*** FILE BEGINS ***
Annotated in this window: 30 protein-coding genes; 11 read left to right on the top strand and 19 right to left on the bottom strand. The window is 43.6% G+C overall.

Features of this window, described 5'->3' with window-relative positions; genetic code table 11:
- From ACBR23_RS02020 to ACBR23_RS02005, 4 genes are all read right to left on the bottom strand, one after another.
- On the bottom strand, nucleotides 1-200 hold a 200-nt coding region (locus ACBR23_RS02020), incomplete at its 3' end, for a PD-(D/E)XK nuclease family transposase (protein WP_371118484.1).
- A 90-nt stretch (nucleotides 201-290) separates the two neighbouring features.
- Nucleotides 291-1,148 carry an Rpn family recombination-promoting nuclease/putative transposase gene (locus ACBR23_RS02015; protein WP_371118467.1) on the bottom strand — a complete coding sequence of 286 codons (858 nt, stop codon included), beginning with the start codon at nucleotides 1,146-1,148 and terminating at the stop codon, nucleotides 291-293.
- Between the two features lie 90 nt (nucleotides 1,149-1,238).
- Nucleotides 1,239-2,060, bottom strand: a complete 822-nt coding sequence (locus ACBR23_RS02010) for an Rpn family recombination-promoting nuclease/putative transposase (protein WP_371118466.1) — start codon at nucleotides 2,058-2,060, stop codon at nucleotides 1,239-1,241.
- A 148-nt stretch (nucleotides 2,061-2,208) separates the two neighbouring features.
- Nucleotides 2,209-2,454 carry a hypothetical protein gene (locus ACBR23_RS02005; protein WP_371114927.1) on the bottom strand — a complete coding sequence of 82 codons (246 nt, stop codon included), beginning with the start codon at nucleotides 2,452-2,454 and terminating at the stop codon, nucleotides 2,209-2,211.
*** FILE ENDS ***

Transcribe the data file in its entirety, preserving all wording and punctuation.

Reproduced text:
Annotated in this window: 30 protein-coding genes; 11 read left to right on the top strand and 19 right to left on the bottom strand. The window is 43.6% G+C overall.

Features of this window, described 5'->3' with window-relative positions; genetic code table 11:
- From ACBR23_RS02020 to ACBR23_RS02005, 4 genes are all read right to left on the bottom strand, one after another.
- On the bottom strand, nucleotides 1-200 hold a 200-nt coding region (locus ACBR23_RS02020), incomplete at its 3' end, for a PD-(D/E)XK nuclease family transposase (protein WP_371118484.1).
- A 90-nt stretch (nucleotides 201-290) separates the two neighbouring features.
- Nucleotides 291-1,148 carry an Rpn family recombination-promoting nuclease/putative transposase gene (locus ACBR23_RS02015; protein WP_371118467.1) on the bottom strand — a complete coding sequence of 286 codons (858 nt, stop codon included), beginning with the start codon at nucleotides 1,146-1,148 and terminating at the stop codon, nucleotides 291-293.
- Between the two features lie 90 nt (nucleotides 1,149-1,238).
- Nucleotides 1,239-2,060, bottom strand: a complete 822-nt coding sequence (locus ACBR23_RS02010) for an Rpn family recombination-promoting nuclease/putative transposase (protein WP_371118466.1) — start codon at nucleotides 2,058-2,060, stop codon at nucleotides 1,239-1,241.
- A 148-nt stretch (nucleotides 2,061-2,208) separates the two neighbouring features.
- Nucleotides 2,209-2,454 carry a hypothetical protein gene (locus ACBR23_RS02005; protein WP_371114927.1) on the bottom strand — a complete coding sequence of 82 codons (246 nt, stop codon included), beginning with the start codon at nucleotides 2,452-2,454 and terminating at the stop codon, nucleotides 2,209-2,211.